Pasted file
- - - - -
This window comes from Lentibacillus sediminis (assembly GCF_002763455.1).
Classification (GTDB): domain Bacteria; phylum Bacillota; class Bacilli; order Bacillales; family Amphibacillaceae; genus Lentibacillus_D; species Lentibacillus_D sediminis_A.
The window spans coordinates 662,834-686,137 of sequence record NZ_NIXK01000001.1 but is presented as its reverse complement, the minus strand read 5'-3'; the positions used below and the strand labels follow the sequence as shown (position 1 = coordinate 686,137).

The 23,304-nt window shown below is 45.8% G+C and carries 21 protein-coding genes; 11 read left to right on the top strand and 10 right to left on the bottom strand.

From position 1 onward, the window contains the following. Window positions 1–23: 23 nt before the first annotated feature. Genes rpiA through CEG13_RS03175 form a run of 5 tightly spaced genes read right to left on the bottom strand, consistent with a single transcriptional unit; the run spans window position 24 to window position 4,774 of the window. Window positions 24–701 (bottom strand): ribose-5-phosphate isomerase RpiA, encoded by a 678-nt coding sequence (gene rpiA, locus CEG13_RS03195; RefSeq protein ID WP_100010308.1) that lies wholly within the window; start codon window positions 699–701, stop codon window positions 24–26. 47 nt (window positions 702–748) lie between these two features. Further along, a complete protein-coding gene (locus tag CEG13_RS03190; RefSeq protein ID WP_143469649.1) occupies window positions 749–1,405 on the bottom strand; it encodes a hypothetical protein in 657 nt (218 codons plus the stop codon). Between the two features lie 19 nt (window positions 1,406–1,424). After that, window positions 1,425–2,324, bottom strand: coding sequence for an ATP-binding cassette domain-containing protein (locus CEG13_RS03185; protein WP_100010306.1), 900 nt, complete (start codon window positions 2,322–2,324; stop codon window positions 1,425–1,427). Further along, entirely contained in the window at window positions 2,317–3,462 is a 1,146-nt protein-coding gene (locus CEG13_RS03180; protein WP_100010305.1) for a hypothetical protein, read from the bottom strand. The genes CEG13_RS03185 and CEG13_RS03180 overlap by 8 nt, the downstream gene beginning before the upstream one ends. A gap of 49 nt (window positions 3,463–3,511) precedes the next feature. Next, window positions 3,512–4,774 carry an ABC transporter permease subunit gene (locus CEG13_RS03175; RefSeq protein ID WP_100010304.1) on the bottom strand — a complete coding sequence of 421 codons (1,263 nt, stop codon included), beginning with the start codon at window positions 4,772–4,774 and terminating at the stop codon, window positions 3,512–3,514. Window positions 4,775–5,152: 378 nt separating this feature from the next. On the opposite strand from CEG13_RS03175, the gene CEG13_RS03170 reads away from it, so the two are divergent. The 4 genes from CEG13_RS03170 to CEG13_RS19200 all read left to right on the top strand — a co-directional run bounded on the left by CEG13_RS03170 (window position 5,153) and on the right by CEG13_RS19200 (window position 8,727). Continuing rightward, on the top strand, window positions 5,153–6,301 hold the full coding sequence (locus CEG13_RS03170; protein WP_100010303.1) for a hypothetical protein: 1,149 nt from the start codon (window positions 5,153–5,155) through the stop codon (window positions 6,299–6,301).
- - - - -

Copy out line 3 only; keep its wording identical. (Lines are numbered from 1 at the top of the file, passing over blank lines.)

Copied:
The window spans coordinates 662,834-686,137 of sequence record NZ_NIXK01000001.1 but is presented as its reverse complement, the minus strand read 5'-3'; the positions used below and the strand labels follow the sequence as shown (position 1 = coordinate 686,137).